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How to Prepare For a Trip To France?

A trip to France will probably be one of the most memorable trips you’re going to take. It’s one of the most beautiful countries in the world and one that you need to visit if you’re an art and history lover.

As is the case with any other trip abroad, you’ll do well to prepare and to make sure that you have an itinerary and try to get to know the local customs a bit, just so that you know what to expect as a foreigner. This will make your trip more comfortable and probably less expensive.

Travel Off-Season

There are many advantages to traveling off-season. First of all, it will make the trip and most of the expenses less costly without making any of the experiences less memorable.

It’s also a good way to avoid the crowds that can somewhat spoil the mood when visiting famous landmarks. When visited off-season the trip is a bit different, it has a smaller and more intimate tone to it, at least in some parts of the country.

Rent a Car

The best way to keep your own schedule and make sure you spend enough time at every site you plan to visit is to drive your own car. In order to do so, you’ll need an International driver’s license for France. Without it, you can’t drive and can’t rent a car abroad.

The international license is rather easy to get and it’s based on having a national permit. There are no additional tests to take and you only need to cover a small fee. The permit is valid for one year before it needs to be renewed.

Have Some Cash on Hand

It’s always a good idea to have some cash on you, even though most venues accept cards as a payment method. That way you can use the services even in small cafes and restaurants that won’t accept cards and you can tip in cash as well.

It’s less expensive to get cash at an ATM than it would be in a bank since the fees are smaller. If you plan to withdraw funds a few times, the fees add up and it makes a difference. It’s smarter to do it in smaller amounts if you plan to carry the cash with you in areas you’re not familiar with.

Carry an ID with You

It’s legally mandated to have an ID with you at all times while in France. For French citizens, it’s an ID card but for foreigners, the document will probably be a passport. It’s important to note that your international driving permit can’t be used as an ID document.

The permit is also only valid if you have an ID with you to prove your identity and you may get in trouble if you can’t show both when you’re stopped by the traffic authorities.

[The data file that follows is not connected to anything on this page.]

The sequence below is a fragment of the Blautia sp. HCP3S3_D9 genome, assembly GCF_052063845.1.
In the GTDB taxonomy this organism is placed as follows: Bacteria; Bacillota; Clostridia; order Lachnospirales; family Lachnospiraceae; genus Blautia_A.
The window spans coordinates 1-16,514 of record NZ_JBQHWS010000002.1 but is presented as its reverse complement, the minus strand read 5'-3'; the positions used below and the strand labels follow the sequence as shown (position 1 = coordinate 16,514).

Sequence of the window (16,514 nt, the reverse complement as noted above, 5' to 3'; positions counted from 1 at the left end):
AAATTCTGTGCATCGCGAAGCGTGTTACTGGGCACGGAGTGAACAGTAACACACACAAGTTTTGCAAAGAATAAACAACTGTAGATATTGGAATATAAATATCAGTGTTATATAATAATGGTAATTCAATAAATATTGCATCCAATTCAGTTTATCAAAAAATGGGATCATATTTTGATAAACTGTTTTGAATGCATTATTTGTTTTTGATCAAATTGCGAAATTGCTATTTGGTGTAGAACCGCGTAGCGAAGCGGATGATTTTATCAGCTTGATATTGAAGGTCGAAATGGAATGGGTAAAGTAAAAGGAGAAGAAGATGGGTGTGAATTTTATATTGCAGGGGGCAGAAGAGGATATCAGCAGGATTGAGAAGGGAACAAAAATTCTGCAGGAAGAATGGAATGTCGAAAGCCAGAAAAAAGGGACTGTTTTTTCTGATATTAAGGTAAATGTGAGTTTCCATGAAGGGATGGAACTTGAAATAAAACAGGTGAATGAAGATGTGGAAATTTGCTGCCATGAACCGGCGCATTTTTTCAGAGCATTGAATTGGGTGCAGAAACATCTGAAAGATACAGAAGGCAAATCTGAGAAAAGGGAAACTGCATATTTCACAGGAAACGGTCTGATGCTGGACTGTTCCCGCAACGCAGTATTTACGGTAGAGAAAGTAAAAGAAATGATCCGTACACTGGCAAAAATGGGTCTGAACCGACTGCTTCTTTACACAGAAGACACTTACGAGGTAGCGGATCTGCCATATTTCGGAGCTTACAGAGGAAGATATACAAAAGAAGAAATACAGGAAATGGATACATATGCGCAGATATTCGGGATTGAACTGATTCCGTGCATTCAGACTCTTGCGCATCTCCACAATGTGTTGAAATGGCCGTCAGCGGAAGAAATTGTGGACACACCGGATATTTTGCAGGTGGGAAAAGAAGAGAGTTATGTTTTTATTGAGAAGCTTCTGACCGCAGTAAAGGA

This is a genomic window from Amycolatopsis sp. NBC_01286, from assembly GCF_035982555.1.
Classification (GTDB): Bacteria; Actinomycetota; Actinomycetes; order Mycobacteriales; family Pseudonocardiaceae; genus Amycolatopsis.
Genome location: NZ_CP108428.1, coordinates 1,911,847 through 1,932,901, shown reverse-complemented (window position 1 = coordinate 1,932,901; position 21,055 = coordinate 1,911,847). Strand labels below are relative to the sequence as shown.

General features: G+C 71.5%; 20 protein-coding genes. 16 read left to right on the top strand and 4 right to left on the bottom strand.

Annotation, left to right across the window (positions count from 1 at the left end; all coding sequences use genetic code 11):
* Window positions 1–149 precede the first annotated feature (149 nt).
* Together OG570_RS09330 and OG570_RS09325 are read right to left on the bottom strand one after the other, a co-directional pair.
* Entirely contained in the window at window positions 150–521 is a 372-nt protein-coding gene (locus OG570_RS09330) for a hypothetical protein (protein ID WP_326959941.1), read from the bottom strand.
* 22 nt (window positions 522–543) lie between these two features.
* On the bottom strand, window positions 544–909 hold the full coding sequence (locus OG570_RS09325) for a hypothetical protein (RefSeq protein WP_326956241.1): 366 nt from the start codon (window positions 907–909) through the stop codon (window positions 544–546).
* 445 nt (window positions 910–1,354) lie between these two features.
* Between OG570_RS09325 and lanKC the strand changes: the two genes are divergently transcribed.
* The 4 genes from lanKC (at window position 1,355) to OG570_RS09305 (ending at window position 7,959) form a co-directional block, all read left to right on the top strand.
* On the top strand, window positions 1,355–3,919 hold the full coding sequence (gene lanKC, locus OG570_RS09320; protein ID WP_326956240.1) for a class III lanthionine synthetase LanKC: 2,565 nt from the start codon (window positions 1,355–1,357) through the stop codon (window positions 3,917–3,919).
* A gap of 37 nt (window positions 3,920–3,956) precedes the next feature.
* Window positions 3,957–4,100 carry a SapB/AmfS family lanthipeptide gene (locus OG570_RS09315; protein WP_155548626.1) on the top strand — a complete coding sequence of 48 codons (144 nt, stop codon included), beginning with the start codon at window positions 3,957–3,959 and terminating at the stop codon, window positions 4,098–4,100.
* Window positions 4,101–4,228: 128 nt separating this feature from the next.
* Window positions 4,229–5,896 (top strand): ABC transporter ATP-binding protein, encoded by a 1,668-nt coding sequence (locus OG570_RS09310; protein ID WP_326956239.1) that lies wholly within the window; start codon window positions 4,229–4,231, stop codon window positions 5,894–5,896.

Courtesy is Important

It’s commonplace to say hello and good evening before you start a conversation or make an order at the venue. You would be considered rude not to do so, and it’s a good tell that you’re a tourist. If this isn’t a practice in your culture, it may take a few days to get used to it.

The French have a bad reputation for being somewhat rude, but it’s mostly unearned and it only happens if you’re being rude to the staff yourself. In general, the staff tends to get a bit cold if you won’t comply with the common etiquette such as the greetings.

Meal Time is A Bit Different Than You may Be Used To

Set meal times are a thing you’ll just have to get used to in Europe. Some items on the menu are served only as a part of a meal and therefore you can’t order them at any time of day. Breakfast is usually served rather early and the typical time for lunch is somewhere between noon and 2 PM.

Dinner on the other hand can be expected between 7:30 and 8 PM. This is something to consider when you’re traveling with kids and if you want to squeeze a small snack in between the two meals.

Strikes and Protests

Strikes and protests are common in France and especially so in the large cities where such events have the most effect. That’s just a part of the local political culture and for most French, it’s something that they’ve grown accustomed to. For a tourist, however, it can be frustrating.

Make sure to follow the news before your trip and to be informed if a strike is going to affect your plans. In some cases, it may cause a venue you plan to visit to be closed or it can block a part of a city you would like to visit. Don’t let this spoil the fun, it’s usually for an important cause.


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